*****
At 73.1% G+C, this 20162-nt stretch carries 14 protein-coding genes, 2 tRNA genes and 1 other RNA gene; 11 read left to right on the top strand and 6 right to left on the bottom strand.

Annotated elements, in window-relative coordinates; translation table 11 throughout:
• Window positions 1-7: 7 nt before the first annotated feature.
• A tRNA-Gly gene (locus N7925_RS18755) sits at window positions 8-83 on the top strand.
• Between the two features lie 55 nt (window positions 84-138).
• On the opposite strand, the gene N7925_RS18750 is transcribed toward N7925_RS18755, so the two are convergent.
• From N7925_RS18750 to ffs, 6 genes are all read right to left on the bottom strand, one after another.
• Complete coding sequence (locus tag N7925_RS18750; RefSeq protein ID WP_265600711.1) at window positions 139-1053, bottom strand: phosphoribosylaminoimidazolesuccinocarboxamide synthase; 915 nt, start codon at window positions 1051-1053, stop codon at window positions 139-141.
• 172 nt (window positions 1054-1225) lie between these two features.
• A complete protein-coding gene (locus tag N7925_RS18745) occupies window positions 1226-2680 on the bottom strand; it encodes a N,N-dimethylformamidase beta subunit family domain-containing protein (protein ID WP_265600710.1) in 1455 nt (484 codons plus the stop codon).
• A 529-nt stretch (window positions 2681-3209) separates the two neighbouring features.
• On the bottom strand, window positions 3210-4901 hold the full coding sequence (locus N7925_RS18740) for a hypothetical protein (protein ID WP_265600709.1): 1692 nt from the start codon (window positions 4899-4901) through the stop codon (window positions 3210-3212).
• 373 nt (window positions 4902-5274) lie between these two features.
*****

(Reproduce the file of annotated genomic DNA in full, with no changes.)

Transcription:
At 73.1% G+C, this 20162-nt stretch carries 14 protein-coding genes, 2 tRNA genes and 1 other RNA gene; 11 read left to right on the top strand and 6 right to left on the bottom strand.

Annotated elements, in window-relative coordinates; translation table 11 throughout:
• Window positions 1-7: 7 nt before the first annotated feature.
• A tRNA-Gly gene (locus N7925_RS18755) sits at window positions 8-83 on the top strand.
• Between the two features lie 55 nt (window positions 84-138).
• On the opposite strand, the gene N7925_RS18750 is transcribed toward N7925_RS18755, so the two are convergent.
• From N7925_RS18750 to ffs, 6 genes are all read right to left on the bottom strand, one after another.
• Complete coding sequence (locus tag N7925_RS18750; RefSeq protein ID WP_265600711.1) at window positions 139-1053, bottom strand: phosphoribosylaminoimidazolesuccinocarboxamide synthase; 915 nt, start codon at window positions 1051-1053, stop codon at window positions 139-141.
• 172 nt (window positions 1054-1225) lie between these two features.
• A complete protein-coding gene (locus tag N7925_RS18745) occupies window positions 1226-2680 on the bottom strand; it encodes a N,N-dimethylformamidase beta subunit family domain-containing protein (protein ID WP_265600710.1) in 1455 nt (484 codons plus the stop codon).
• A 529-nt stretch (window positions 2681-3209) separates the two neighbouring features.
• On the bottom strand, window positions 3210-4901 hold the full coding sequence (locus N7925_RS18740) for a hypothetical protein (protein ID WP_265600709.1): 1692 nt from the start codon (window positions 4899-4901) through the stop codon (window positions 3210-3212).
• 373 nt (window positions 4902-5274) lie between these two features.